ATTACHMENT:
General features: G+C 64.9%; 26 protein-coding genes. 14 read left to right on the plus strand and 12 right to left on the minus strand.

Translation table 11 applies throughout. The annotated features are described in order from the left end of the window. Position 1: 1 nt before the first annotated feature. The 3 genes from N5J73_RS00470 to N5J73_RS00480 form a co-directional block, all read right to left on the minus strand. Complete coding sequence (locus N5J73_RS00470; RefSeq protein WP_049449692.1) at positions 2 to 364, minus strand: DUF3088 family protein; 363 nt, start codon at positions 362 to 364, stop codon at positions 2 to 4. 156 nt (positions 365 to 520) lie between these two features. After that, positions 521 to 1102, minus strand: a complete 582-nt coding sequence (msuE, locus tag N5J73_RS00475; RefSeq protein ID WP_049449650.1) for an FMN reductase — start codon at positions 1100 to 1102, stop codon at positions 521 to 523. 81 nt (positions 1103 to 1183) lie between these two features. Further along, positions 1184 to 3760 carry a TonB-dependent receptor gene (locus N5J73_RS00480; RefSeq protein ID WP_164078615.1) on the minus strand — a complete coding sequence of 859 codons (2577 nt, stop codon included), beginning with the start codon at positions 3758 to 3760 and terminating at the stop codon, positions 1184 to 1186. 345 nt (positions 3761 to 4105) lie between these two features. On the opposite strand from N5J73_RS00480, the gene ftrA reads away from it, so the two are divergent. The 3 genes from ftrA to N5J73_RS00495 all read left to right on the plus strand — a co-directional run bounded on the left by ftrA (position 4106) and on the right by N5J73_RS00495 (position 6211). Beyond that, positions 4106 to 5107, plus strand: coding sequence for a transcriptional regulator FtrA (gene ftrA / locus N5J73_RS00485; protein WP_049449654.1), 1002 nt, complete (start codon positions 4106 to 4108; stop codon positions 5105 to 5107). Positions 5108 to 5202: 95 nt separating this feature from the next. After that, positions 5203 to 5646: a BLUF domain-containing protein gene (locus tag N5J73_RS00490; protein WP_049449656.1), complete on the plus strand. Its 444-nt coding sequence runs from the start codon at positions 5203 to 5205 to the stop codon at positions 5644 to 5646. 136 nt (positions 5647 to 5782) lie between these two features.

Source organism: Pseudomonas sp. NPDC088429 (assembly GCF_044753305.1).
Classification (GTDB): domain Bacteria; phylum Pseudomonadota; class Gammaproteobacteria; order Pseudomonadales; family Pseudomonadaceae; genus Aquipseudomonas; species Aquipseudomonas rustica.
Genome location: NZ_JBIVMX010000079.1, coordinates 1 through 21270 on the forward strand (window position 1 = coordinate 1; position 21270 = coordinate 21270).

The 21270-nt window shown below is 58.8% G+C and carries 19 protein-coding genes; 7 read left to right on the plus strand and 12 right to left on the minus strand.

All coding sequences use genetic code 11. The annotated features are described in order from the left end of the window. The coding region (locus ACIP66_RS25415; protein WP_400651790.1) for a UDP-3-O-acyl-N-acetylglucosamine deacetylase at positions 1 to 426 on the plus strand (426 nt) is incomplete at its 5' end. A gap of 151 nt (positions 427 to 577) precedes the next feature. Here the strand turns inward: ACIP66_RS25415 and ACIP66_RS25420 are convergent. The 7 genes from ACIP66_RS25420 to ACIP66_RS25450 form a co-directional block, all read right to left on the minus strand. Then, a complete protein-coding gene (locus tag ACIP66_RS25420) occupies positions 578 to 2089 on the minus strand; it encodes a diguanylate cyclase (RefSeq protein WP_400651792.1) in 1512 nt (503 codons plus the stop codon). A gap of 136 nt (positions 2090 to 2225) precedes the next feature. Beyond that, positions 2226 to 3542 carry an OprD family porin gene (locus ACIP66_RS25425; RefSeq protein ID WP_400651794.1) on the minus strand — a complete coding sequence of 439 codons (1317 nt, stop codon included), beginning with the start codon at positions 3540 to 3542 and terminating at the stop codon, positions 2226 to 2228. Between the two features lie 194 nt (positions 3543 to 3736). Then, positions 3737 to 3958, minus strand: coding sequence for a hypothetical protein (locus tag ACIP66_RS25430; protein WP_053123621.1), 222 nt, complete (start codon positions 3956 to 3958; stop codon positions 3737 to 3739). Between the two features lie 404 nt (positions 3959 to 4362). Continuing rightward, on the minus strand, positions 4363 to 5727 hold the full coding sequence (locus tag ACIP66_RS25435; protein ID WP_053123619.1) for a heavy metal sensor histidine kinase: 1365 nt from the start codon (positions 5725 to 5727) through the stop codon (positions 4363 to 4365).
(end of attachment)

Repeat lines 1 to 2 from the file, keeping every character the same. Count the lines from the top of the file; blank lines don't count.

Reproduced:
General features: G+C 64.9%; 26 protein-coding genes. 14 read left to right on the plus strand and 12 right to left on the minus strand.

Translation table 11 applies throughout. The annotated features are described in order from the left end of the window. Position 1: 1 nt before the first annotated feature. The 3 genes from N5J73_RS00470 to N5J73_RS00480 form a co-directional block, all read right to left on the minus strand. Complete coding sequence (locus N5J73_RS00470; RefSeq protein WP_049449692.1) at positions 2 to 364, minus strand: DUF3088 family protein; 363 nt, start codon at positions 362 to 364, stop codon at positions 2 to 4. 156 nt (positions 365 to 520) lie between these two features. After that, positions 521 to 1102, minus strand: a complete 582-nt coding sequence (msuE, locus tag N5J73_RS00475; RefSeq protein ID WP_049449650.1) for an FMN reductase — start codon at positions 1100 to 1102, stop codon at positions 521 to 523. 81 nt (positions 1103 to 1183) lie between these two features. Further along, positions 1184 to 3760 carry a TonB-dependent receptor gene (locus N5J73_RS00480; RefSeq protein ID WP_164078615.1) on the minus strand — a complete coding sequence of 859 codons (2577 nt, stop codon included), beginning with the start codon at positions 3758 to 3760 and terminating at the stop codon, positions 1184 to 1186. 345 nt (positions 3761 to 4105) lie between these two features. On the opposite strand from N5J73_RS00480, the gene ftrA reads away from it, so the two are divergent. The 3 genes from ftrA to N5J73_RS00495 all read left to right on the plus strand — a co-directional run bounded on the left by ftrA (position 4106) and on the right by N5J73_RS00495 (position 6211). Beyond that, positions 4106 to 5107, plus strand: coding sequence for a transcriptional regulator FtrA (gene ftrA / locus N5J73_RS00485; protein WP_049449654.1), 1002 nt, complete (start codon positions 4106 to 4108; stop codon positions 5105 to 5107). Positions 5108 to 5202: 95 nt separating this feature from the next. After that, positions 5203 to 5646: a BLUF domain-containing protein gene (locus tag N5J73_RS00490; protein WP_049449656.1), complete on the plus strand. Its 444-nt coding sequence runs from the start codon at positions 5203 to 5205 to the stop codon at positions 5644 to 5646. 136 nt (positions 5647 to 5782) lie between these two features.